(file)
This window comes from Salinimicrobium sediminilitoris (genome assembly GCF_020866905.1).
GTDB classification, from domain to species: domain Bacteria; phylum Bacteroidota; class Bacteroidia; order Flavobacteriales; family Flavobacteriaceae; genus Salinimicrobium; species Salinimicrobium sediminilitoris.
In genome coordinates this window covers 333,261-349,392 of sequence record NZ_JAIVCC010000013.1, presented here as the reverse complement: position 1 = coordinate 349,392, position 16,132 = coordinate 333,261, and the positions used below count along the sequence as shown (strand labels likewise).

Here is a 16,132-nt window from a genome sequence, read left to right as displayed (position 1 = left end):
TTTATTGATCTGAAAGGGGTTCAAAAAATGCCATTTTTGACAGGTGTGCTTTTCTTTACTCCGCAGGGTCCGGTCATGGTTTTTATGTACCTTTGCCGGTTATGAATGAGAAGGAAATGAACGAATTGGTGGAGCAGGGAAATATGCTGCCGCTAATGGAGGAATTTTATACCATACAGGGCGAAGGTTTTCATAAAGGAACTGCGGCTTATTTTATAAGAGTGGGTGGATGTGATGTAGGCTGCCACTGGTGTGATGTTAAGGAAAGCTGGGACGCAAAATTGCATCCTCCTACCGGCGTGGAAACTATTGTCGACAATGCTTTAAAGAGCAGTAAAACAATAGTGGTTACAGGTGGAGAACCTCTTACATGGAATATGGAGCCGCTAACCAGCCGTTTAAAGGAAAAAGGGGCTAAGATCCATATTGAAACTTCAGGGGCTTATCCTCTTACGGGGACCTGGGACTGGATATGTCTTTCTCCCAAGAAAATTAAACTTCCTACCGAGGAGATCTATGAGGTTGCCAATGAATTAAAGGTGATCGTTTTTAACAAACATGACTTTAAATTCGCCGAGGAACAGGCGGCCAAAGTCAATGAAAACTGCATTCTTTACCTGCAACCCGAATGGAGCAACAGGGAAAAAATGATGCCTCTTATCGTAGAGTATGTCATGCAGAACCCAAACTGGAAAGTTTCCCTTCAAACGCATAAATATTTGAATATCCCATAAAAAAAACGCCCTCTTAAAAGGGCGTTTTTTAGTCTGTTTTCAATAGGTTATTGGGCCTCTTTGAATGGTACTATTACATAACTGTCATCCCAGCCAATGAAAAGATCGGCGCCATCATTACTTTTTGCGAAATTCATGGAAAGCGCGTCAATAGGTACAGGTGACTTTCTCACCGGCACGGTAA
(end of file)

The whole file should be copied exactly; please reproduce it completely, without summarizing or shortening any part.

This window comes from Salinimicrobium sediminilitoris (genome assembly GCF_020866905.1).
GTDB classification, from domain to species: domain Bacteria; phylum Bacteroidota; class Bacteroidia; order Flavobacteriales; family Flavobacteriaceae; genus Salinimicrobium; species Salinimicrobium sediminilitoris.
In genome coordinates this window covers 333,261-349,392 of sequence record NZ_JAIVCC010000013.1, presented here as the reverse complement: position 1 = coordinate 349,392, position 16,132 = coordinate 333,261, and the positions used below count along the sequence as shown (strand labels likewise).

Here is a 16,132-nt window from a genome sequence, read left to right as displayed (position 1 = left end):
TTTATTGATCTGAAAGGGGTTCAAAAAATGCCATTTTTGACAGGTGTGCTTTTCTTTACTCCGCAGGGTCCGGTCATGGTTTTTATGTACCTTTGCCGGTTATGAATGAGAAGGAAATGAACGAATTGGTGGAGCAGGGAAATATGCTGCCGCTAATGGAGGAATTTTATACCATACAGGGCGAAGGTTTTCATAAAGGAACTGCGGCTTATTTTATAAGAGTGGGTGGATGTGATGTAGGCTGCCACTGGTGTGATGTTAAGGAAAGCTGGGACGCAAAATTGCATCCTCCTACCGGCGTGGAAACTATTGTCGACAATGCTTTAAAGAGCAGTAAAACAATAGTGGTTACAGGTGGAGAACCTCTTACATGGAATATGGAGCCGCTAACCAGCCGTTTAAAGGAAAAAGGGGCTAAGATCCATATTGAAACTTCAGGGGCTTATCCTCTTACGGGGACCTGGGACTGGATATGTCTTTCTCCCAAGAAAATTAAACTTCCTACCGAGGAGATCTATGAGGTTGCCAATGAATTAAAGGTGATCGTTTTTAACAAACATGACTTTAAATTCGCCGAGGAACAGGCGGCCAAAGTCAATGAAAACTGCATTCTTTACCTGCAACCCGAATGGAGCAACAGGGAAAAAATGATGCCTCTTATCGTAGAGTATGTCATGCAGAACCCAAACTGGAAAGTTTCCCTTCAAACGCATAAATATTTGAATATCCCATAAAAAAAACGCCCTCTTAAAAGGGCGTTTTTTAGTCTGTTTTCAATAGGTTATTGGGCCTCTTTGAATGGTACTATTACATAACTGTCATCCCAGCCAATGAAAAGATCGGCGCCATCATTACTTTTTGCGAAATTCATGGAAAGCGCGTCAATAGGTACAGGTGACTTTCTCACCGGCACGGTAA